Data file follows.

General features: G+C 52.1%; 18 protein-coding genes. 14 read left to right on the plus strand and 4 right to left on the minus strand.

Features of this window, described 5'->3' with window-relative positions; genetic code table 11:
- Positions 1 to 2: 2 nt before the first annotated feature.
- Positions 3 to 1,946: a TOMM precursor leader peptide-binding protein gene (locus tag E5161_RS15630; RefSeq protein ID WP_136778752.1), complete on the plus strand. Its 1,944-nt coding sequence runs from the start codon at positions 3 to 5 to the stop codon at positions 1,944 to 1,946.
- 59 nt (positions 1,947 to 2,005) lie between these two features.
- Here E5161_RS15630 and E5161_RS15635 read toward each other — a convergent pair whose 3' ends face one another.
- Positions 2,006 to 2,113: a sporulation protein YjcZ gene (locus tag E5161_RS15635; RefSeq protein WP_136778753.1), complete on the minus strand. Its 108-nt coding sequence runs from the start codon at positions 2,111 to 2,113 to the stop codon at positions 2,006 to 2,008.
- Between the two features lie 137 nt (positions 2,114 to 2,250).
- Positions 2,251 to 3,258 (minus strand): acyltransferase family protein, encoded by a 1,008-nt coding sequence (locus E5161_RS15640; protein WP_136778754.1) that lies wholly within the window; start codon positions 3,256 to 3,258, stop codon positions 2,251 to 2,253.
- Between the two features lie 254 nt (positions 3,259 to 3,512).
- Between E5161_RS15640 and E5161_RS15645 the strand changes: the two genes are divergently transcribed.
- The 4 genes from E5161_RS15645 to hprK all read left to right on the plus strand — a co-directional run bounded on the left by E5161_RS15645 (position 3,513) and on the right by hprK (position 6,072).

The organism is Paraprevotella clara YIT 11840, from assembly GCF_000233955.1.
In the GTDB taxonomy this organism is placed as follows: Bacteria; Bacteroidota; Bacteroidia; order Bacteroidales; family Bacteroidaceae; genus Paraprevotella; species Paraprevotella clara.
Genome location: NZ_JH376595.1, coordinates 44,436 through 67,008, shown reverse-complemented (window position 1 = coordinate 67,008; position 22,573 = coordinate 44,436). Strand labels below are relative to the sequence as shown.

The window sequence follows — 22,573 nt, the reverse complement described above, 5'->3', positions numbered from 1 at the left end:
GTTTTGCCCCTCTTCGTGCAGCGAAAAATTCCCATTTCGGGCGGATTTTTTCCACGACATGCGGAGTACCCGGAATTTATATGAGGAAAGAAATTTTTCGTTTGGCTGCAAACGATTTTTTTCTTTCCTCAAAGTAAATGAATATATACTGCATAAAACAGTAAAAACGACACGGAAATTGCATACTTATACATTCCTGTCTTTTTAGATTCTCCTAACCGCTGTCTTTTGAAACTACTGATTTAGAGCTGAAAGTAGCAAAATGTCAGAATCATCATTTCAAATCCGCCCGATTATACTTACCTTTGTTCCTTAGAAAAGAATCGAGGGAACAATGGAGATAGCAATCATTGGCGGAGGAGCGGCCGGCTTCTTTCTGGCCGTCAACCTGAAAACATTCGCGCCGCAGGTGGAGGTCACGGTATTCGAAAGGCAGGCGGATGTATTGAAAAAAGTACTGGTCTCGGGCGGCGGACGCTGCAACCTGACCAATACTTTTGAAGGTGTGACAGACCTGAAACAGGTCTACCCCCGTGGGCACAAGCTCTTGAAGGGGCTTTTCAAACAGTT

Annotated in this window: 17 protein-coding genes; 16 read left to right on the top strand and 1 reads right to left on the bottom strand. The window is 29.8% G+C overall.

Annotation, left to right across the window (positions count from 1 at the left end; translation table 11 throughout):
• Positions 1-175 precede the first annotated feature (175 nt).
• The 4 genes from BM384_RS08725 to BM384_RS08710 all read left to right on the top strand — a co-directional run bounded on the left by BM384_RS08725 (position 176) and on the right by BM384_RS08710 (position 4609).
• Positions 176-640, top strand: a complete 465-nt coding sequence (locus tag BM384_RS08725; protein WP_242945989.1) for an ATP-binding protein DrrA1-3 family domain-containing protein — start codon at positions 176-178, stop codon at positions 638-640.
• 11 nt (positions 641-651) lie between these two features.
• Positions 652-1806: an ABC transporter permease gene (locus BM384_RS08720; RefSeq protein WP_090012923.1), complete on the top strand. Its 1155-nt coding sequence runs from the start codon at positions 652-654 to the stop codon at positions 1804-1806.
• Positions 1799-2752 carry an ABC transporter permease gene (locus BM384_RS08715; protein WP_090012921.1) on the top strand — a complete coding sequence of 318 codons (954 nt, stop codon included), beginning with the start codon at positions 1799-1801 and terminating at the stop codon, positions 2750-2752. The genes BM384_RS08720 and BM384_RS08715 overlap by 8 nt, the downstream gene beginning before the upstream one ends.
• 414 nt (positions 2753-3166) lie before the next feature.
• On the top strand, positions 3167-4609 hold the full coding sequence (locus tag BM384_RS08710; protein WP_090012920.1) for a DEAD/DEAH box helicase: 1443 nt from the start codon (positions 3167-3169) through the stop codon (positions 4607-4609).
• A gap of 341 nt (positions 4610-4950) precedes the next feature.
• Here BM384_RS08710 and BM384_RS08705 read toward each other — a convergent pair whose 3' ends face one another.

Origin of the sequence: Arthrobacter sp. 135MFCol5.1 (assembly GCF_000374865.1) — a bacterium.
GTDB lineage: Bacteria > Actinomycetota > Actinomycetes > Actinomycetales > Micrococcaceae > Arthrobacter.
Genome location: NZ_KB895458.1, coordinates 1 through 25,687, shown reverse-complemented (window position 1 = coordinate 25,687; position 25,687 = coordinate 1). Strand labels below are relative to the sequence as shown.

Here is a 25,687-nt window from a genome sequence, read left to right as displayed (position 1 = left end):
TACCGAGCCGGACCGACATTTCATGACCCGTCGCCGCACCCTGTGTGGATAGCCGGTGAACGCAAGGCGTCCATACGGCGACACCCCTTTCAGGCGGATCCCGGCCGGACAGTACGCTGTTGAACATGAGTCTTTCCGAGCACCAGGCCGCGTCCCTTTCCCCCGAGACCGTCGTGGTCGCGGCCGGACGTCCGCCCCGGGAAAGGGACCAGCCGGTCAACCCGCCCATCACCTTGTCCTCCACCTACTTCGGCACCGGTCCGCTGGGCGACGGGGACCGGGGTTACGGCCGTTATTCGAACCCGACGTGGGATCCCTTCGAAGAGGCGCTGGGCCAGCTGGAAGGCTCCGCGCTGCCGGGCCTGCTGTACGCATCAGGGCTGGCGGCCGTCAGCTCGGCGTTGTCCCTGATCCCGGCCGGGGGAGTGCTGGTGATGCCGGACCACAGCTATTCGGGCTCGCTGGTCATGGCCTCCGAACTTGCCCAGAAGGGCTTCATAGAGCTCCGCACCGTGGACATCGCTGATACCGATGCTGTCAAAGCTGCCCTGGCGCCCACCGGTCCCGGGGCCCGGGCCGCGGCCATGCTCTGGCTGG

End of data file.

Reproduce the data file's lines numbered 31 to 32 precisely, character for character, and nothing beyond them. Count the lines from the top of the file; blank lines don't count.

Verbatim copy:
GTDB lineage: Bacteria > Actinomycetota > Actinomycetes > Actinomycetales > Micrococcaceae > Arthrobacter.
Genome location: NZ_KB895458.1, coordinates 1 through 25,687, shown reverse-complemented (window position 1 = coordinate 25,687; position 25,687 = coordinate 1). Strand labels below are relative to the sequence as shown.